Centre for Women and Trans People - York University
 Pembe Hayat/Pink Life LGBTT Solidarity Association, Ankara-TURKEY

Tuesday, 26 May 2015

For the love of Black hair

Sitting at an all Black hair salon for the first time in several years, and the entire experience is like communing with my ancestors.  
Why did I wait so long? My stylist grabs the tiny stands of hair at the front of my head and breath in deeply and out reminding myself to pace my breath as she weaves her fingers though my hair revealing my tortured past.
I close my eyes and take another deep breath as I sink lower into my seat hoping to merge into the silhouette my chair and into my soundings.
On the radio 700 club is selling Christian prayers to the tune of someone describing how white Jesus saved him. The latest soap opera is play on the TV as someone yells "she's faking that pregnancy" over the sound of the industrial fan blasting recycled air sweetened with the smell of oil sheen spray. Ladies with manicured nails sit under the hair drier reading the latest fashion and tabloid magazines. The stylist beside me kisses her teeth and while others laugh to the point of tears as I show them the pictures and articles claiming that Marc Jacob invented Banu Knots, another customer exclaimed from the waiting area "did you hear, the Chinese invented steel pan music" every one laughs. I have tears in my eyes but it's not the over whelming sense of community in this shop on a Tuesday morning it's the searing pain from the process of having my hair tightly styled to perfection. In a distance I can hear my grandmother saying "dry those tears, beauty feels no pain" 

Monday, 11 May 2015

Oh Mother!!

Big shout and a warm thank you all the folks who mother without ever been given the title; to those who had to mother themselves;  to the fathers who mother; the folks that fall inbetween and are too often left behind; to the mothers who aren't with us anymore but will never leave our side; to the almost mothers and the never will be mothers who nurture us near and far; to the mothers who's sons and daughters have been taken too soon by state santioned violence, by patriarchy and by white supremacy; To the Mothas who vogue, who care for the motherless within our community, to the Trans women who Motha and Modah and Mother, I see you; and I thank you all for inspiring me to being the best revolutionary mother I can be.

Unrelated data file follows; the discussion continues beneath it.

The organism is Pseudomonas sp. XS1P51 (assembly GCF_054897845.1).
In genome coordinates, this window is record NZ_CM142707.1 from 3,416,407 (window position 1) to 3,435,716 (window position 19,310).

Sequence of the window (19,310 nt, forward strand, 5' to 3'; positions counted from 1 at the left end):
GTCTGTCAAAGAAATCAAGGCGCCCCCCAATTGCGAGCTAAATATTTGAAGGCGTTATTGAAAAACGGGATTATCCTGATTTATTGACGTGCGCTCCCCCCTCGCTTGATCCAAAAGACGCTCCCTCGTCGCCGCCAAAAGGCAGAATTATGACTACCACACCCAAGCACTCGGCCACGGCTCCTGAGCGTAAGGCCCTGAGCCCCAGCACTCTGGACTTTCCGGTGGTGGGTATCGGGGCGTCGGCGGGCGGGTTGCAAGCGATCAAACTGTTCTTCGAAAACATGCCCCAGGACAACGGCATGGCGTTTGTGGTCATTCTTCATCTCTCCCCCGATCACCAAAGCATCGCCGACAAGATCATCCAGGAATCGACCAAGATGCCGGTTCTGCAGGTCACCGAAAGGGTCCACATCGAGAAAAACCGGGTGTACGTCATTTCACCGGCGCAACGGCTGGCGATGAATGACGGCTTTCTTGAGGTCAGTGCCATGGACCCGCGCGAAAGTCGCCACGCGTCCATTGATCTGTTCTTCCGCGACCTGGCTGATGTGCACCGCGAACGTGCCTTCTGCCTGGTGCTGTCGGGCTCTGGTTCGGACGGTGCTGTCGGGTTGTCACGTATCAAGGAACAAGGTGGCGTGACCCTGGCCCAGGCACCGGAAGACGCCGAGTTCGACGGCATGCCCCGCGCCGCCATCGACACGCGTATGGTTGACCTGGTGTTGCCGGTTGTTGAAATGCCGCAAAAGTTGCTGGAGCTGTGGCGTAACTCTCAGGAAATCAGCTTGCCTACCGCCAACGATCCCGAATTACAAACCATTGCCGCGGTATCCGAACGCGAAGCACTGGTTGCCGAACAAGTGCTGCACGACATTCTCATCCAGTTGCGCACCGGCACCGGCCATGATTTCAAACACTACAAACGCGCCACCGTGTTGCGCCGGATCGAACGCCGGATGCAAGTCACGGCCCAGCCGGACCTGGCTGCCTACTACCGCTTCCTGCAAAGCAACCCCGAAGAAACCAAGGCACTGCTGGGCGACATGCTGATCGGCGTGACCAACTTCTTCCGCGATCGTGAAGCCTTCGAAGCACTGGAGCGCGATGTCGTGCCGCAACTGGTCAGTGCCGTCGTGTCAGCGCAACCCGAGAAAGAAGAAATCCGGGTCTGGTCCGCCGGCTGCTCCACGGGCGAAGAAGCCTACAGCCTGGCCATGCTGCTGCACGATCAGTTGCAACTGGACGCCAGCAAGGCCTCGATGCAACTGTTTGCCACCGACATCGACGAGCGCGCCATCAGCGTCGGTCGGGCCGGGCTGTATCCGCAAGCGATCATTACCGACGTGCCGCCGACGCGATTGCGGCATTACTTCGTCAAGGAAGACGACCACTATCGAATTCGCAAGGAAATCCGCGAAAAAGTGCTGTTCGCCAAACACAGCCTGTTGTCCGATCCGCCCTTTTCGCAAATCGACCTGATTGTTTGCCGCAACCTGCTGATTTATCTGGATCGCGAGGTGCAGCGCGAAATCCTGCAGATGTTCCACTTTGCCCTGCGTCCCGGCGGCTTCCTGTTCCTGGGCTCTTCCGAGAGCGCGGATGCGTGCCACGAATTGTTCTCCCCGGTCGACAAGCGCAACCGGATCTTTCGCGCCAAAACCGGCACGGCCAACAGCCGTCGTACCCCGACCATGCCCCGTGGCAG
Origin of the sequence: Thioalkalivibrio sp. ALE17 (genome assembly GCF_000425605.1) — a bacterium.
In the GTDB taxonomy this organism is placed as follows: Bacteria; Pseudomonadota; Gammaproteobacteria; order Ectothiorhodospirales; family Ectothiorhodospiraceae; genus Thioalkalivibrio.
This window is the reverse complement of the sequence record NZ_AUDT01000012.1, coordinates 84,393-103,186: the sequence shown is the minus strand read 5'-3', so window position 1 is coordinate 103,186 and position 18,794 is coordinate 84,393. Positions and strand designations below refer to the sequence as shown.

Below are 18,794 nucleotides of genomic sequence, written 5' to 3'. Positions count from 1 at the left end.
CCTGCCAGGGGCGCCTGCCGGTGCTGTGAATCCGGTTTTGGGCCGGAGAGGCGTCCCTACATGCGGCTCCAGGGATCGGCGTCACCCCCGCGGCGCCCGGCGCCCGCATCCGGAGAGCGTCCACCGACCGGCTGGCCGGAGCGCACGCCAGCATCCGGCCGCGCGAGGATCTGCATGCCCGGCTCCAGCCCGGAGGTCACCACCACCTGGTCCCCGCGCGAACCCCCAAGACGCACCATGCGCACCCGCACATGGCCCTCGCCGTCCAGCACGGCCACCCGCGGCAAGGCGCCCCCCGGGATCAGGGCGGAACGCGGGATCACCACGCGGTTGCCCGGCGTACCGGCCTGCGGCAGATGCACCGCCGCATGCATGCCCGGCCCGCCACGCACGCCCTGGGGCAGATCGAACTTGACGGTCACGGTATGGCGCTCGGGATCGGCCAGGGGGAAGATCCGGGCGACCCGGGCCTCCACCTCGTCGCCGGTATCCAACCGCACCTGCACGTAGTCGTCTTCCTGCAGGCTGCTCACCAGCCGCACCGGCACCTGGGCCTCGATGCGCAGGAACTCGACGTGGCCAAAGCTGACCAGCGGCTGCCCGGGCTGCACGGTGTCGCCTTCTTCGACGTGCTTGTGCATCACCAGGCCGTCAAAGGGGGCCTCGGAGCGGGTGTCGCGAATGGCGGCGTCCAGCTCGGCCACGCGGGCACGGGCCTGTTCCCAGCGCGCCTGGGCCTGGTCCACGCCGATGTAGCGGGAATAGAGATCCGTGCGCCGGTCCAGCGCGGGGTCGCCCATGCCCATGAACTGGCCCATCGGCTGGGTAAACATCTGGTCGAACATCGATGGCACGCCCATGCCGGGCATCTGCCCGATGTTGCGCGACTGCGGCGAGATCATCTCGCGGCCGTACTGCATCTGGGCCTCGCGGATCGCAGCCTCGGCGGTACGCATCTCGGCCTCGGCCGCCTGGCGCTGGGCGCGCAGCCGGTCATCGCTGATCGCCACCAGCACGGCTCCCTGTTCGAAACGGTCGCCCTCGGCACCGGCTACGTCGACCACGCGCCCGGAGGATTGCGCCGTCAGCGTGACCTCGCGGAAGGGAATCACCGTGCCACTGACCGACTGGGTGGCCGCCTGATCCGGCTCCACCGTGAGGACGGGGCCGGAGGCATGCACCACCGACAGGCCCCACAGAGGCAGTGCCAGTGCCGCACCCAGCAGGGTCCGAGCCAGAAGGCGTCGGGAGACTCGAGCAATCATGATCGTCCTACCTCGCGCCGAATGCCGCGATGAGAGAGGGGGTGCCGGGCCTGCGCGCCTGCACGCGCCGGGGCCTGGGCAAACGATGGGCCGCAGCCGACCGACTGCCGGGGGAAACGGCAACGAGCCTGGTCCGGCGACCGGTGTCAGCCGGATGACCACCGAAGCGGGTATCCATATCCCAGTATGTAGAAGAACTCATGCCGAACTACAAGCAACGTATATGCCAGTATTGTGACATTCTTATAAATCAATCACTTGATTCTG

Pick a day any day and take it for yourselves.

Tuesday, 28 April 2015

Spare the rod: Discipline and our Black children

White supremacy will have us all replicating acts of state sanctioned violence on our own children.

My Dad once yelled at me, told me how disappointed he was in my actions (staying out overnight with my Brother and his friends) 
 His words, tone and the look on his face made me want to dole out lashes on myself in his honor. Even as an adult his words still linger within me.

I've largely been disciplined using words, kind, harsh, truthful, honest words that are forever etched in my psyche.  Once my aunt once tried to physically discipline me, its a moment in our history where she saw me for who I am as an individual with agency; this forever changed our relationship for the better. 

I once threatened to spank my daughter and she put me to my paces, explaining to me how it made her feel in words that made me ashamed, and forced me reflect on: how my own Caribbean upbringing impacted my parenting, the historical significance of how my race, gender and the cultural expectations of how my child should be, act or think based on my parenting.

I've learnt the hard way how to individually parent this child, mostly by fumbling through the dark with her, listening to her and loving myself enough to give her only the best of me. 

Even as a single parent I feel privileged to call her my daughter, to provide a safe place for her to be heard, to be seen, for her to learn, for her to feel loved. 

And when we discuss violence, it's usually within the context of defence of self, community and each other. I am excited to discuss the importance and impact violence had and continues to have within the context of the revolution. 

As for me, I won't shame, shun or applaud the mother seen beating her son who was protesting. He was moved to act for a greater cause and his mother, well she acted out of fear for the life of her son in the only way she knew how. 

But in the vicious never ending cycle of violence on our Black bodies who truly wins when we regurgitate the actions of massa and now sanctioned by a militarized state on our young.